The Path to Pristine: Forest Park Forever and My Long-Ago “Litter Letter.”

articles, Letters to Editors
Randy Rosenbaum and Walt Jaschek in the Forest Park Boathouse. With every visit, we marvel at this park’s transformation. And are grateful for it.

Happy Earth Day from Forest Park in St. Louis. Today the park is a jewel – Randy and I walked 8 miles of it Saturday – and it delighted in every way: flowers exploding, clear water flowing, not a single piece of litter in sight.

It’s hard to remember it wasn’t always that way.

When I was a young man of 25, the park was sadly neglected and terribly trashed. So much so, I wrote a letter to the editor of the St. Louis Post-Dispatch dripping in youthful dismay over its disarray. The letter was published on September 12, 1980, under the headline “Man’s Idiot Marks,” which was me quoting singer/songwriter Loudon Wainwright. Here’s the letter.

I moved from St. Louis for a few years, and when I returned in the mid-80s, I learned that a nonprofit conservancy called Forest Park Forever had been formed to restore the park to its glory.

Looking back today at their incredible, transformative work, it’s safe to say they have. Much kudos to them now and, well… forever.

Forest Park, St. Louis. Art Hill looking toward the Art Museum, Earth Day, 2019.
The saints come marching in. Blooms reach to greet Louis IX of France, namesake of St. Louis.

What Walt Jaschek Believes. (And Doesn’t Believe.)

articles, Content Writing, Opinion Pieces, Walt a Life

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Part One: What I Believe. 

Originally published as the editorial in Slightly Bent Comics #1.

I BELIEVE in music, I BELIEVE in love. But not necessarily in that order.

I BELIEVE for every drop of rain that falls, one is leaking into my basement.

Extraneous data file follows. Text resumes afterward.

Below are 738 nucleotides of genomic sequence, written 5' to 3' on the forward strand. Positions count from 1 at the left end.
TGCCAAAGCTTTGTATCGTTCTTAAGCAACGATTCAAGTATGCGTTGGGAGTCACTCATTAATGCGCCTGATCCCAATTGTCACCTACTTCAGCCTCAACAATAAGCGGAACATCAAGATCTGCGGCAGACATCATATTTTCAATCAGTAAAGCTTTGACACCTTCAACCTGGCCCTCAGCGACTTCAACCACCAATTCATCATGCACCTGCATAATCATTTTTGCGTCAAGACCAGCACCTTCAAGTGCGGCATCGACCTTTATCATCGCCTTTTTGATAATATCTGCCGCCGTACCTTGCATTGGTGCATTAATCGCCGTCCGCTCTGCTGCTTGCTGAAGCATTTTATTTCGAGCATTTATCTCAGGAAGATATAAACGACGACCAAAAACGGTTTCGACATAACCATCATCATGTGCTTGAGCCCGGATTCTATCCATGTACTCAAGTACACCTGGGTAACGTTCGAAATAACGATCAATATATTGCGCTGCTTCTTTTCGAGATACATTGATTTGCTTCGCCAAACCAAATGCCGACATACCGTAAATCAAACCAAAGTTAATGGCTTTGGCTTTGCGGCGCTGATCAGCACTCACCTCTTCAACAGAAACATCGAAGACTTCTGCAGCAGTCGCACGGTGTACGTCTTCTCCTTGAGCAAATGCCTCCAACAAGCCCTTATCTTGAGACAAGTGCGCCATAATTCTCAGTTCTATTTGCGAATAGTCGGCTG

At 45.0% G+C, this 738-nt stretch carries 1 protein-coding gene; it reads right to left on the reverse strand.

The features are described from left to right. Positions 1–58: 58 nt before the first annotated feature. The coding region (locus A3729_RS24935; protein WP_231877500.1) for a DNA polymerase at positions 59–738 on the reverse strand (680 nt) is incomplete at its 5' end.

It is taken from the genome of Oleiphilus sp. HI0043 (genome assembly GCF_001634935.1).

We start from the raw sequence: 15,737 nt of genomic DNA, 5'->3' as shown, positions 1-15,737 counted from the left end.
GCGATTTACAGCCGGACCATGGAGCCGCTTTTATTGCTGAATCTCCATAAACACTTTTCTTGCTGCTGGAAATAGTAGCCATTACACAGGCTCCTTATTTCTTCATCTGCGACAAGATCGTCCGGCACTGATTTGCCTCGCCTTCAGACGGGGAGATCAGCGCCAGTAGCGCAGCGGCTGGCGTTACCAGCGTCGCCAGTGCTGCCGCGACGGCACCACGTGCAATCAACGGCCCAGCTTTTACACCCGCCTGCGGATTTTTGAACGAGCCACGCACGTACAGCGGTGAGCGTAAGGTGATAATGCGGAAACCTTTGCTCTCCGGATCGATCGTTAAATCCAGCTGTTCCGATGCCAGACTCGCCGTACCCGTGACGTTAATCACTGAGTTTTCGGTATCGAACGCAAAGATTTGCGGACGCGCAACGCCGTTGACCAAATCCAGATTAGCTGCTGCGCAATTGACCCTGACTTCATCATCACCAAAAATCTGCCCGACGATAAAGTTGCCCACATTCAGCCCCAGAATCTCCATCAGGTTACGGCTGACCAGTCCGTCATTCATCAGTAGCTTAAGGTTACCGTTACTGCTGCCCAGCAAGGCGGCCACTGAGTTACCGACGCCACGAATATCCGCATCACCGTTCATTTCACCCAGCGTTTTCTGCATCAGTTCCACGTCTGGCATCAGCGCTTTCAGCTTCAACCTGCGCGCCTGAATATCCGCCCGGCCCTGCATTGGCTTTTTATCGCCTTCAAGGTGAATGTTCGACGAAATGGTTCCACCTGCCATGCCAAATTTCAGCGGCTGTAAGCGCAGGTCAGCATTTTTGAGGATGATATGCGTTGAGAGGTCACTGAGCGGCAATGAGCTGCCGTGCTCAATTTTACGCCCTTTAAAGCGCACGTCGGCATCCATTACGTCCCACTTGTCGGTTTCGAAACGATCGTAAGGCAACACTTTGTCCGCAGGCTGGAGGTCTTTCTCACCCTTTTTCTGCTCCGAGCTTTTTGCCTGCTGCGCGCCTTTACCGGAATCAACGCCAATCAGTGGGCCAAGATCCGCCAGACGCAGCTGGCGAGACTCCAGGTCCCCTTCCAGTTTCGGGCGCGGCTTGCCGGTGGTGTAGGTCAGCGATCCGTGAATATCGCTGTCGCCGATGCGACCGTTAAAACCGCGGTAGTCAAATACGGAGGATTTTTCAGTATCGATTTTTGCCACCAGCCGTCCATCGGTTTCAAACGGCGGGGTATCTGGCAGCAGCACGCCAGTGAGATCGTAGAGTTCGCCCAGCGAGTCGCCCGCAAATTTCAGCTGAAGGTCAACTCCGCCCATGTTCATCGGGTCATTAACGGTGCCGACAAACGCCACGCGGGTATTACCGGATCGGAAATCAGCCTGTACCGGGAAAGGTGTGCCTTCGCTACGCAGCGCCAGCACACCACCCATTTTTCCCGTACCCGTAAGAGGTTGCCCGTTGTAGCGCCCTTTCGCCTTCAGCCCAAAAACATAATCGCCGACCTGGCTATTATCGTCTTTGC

I BELIEVE before the end of time, the title of every pop song ever released will also be used as the title of a movie.

I BELIEVE civilization reached a peak with the invention of the prescription swimming goggles.

I BELIEVE on of the best titles ever for a comic book is “Mysterious Suspense” (Charlton, 1968), because mysterious suspense is truly the best kind of suspense.

I BELIEVE in the universal, healing power of sarcasm.

I BELIEVE George Reeves (TV’s Superman of the 1950s) was a great actor. So you can synchronize your aesthetic tastes to mine right now, as long as you know mine are correct.

I BELIEVE it’s not what you can do, it’s what you can repeat.

I BELIEVE it’s not what you can do, it’s what you can repeat.

I BELIEVE it would be inappropriate to foist my vegetarian beliefs on others, so if you want to slaughter sentient mammals just to have a heart-clogging bacon-burger, I will give you no grief.

I BELIEVE the glass is half empty and half full. We call this reality.

But I BELIEVE the half-full part is a lot more fun.

I BELIEVE being alive is a caper. We’ve stolen existences from the vaults of the Carbon-Based-Life-Form Bank & Trust and zipped off in the getaway car of biology. I’m giddy about it.

But then, I BELIEVE exuberance should be the default emotion for human beings. We should all snap back to it when not otherwise engaged, like when, you know: working.

I BELIEVE those who can find exuberance in their work are lucky dogs.

Or other lucky domestic pets of your choosing.

blog-blackshirt-disbelieving

Part 2: What I Don’t Believe

Originally published as the editorial in Slightly Bent Comics #2.

I DON’T BELIEVE I caught your name. I’m Walt.

I DON’T BELIEVE everything I read, which is odd, because I do believe everything I smell.

I DON’T BELIEVE in ghosts, except for Capser, ’cause he’s friendly. In fact, I say this with authority: he’s the friendliest ghost in town.

I DON’T BELIEVE my personal life is anybody’s business but my own, except for maybe a few close friends, family and oh yeah, “The E True Hollywood Story.”

I DON’T BELIEVE in fairy tales. I mean: a pig? Who can make a “house” of straw? A “house” that gets, like, blown down? By a wolf? Yeah, right. Who do they take us for?

I DON’T BELIEVE how good you look! Are those new glasses? And you’ve lost weight! HOW? You must tell me! Treadmill?

I DON’T BELIEVE you should write checks in grocery store lines, unless you don’t have cash or credit cards, and if you don’t have cash or credit cards, please, don’t go grocery shopping.

I DON’T BELIEVE there’s anything more beautiful than a sunset, except for a sunset in the background of a Victoria’s Secrets catalog photo.

I DON’T BELIEVE in government conspiracies. Conspiracies require competence and coordination.